Supervisors: Prof Malcolm Horner, University of Dundee, and Prof Paul Mitchell, Aberdeen University
Sponsoring Company: Babcock International Group
PhD Student: Alan Taylor
Current estimates of the levelised cost of electricity produced from offshore wind suggest that it will need to be reduced by at least 30% to satisfy the economic imperative, whilst environmental and social impacts have still to be fully evaluated. The purpose of this project is to explore in depth the interdependencies between the economic, environmental and social issues, and to determine how costs can be driven down without prejudicing the social and environmental dimensions of sustainability.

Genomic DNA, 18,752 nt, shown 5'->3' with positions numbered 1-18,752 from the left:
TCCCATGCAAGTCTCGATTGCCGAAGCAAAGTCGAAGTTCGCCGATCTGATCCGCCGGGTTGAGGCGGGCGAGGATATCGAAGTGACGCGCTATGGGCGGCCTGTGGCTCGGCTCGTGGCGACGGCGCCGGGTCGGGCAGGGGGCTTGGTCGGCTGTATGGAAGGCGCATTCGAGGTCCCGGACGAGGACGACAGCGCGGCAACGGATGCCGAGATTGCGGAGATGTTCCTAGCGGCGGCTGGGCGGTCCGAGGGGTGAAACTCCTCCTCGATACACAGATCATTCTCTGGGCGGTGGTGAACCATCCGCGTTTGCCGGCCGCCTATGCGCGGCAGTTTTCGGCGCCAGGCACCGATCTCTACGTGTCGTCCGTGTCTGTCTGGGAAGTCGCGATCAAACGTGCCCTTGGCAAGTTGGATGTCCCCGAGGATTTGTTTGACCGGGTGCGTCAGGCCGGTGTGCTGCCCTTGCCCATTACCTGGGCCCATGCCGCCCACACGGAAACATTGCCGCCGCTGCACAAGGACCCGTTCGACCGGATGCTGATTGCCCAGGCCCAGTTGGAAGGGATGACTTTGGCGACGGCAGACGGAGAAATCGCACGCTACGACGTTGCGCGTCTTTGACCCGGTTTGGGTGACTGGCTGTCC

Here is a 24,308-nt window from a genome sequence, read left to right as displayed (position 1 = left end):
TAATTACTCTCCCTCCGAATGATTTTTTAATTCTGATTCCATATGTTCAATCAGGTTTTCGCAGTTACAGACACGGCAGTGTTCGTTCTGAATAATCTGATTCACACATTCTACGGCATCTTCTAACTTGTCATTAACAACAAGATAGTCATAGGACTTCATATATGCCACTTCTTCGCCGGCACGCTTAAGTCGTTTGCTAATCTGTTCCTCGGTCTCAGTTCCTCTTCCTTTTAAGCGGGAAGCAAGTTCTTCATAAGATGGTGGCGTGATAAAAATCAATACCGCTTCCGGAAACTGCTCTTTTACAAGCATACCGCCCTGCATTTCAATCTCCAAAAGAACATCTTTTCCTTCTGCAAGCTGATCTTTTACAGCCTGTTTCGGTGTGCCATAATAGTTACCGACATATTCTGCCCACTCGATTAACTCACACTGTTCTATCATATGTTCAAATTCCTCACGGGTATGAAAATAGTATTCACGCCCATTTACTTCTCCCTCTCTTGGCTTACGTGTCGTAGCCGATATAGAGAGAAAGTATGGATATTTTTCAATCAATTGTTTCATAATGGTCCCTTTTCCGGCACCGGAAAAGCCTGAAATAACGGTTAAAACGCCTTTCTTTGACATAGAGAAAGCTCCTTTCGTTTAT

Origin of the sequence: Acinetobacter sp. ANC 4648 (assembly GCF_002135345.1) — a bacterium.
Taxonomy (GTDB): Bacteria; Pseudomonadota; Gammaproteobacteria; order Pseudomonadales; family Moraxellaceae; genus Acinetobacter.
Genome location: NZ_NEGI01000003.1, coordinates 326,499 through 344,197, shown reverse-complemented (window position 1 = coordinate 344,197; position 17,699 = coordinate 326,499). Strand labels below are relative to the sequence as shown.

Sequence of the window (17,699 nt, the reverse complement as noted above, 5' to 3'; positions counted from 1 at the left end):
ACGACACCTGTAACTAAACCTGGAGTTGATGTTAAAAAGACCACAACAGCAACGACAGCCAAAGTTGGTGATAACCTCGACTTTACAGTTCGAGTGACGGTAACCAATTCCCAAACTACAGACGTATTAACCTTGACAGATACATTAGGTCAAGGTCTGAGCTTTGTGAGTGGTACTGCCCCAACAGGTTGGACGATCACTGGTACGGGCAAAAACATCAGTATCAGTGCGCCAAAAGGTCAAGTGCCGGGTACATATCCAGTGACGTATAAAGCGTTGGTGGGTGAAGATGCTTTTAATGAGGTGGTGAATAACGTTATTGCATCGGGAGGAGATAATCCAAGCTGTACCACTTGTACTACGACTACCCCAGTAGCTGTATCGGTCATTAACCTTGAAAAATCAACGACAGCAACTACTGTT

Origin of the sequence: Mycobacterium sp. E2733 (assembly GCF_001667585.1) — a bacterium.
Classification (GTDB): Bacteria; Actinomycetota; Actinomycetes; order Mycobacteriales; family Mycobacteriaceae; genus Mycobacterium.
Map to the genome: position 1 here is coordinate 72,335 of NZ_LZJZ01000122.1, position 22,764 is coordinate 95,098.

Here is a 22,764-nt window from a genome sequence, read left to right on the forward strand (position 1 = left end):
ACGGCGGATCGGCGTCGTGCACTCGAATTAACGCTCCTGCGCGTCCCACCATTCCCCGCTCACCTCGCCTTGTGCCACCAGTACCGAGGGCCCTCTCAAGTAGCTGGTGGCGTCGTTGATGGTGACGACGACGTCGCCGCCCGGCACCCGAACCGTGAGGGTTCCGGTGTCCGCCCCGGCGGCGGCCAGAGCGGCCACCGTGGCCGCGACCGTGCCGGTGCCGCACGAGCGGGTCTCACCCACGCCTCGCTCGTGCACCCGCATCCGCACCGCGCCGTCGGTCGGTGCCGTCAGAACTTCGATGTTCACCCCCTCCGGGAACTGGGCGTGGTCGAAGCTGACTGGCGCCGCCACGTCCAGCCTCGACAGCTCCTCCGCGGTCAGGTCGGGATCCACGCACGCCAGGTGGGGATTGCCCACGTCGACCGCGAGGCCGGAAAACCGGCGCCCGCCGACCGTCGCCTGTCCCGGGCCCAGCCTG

The project will explore the scope for applying a variety of techniques including Integrated Logistics Support (ILS) Physics of Failure models and scenario analysis to the development of optimum whole life solutions for the generation of energy offshore. Several ILS techniques are potentially relevant, including Failure Modes, Effects and Criticality Analysis to understand the risks associated with failure; Reliability Centred Maintenance to understand the safety, economic, operational and environmental consequences of failure and the most appropriate strategic response; Availability, Reliability and Maintainability analysis to assist design, operational and maintenance optimisation; and Level of Repair Analysis to determine how maintenance resources can most effectively be deployed. Reliability predictions will be assessed based on the understanding of failure physics of the components/systems. The principle deliverable will be a unique, comprehensive model of the production of offshore energy incorporating all interdependencies, and providing for the first time the opportunity to identify the optimum holistic, sustainable solution for a wide variety of differing contexts.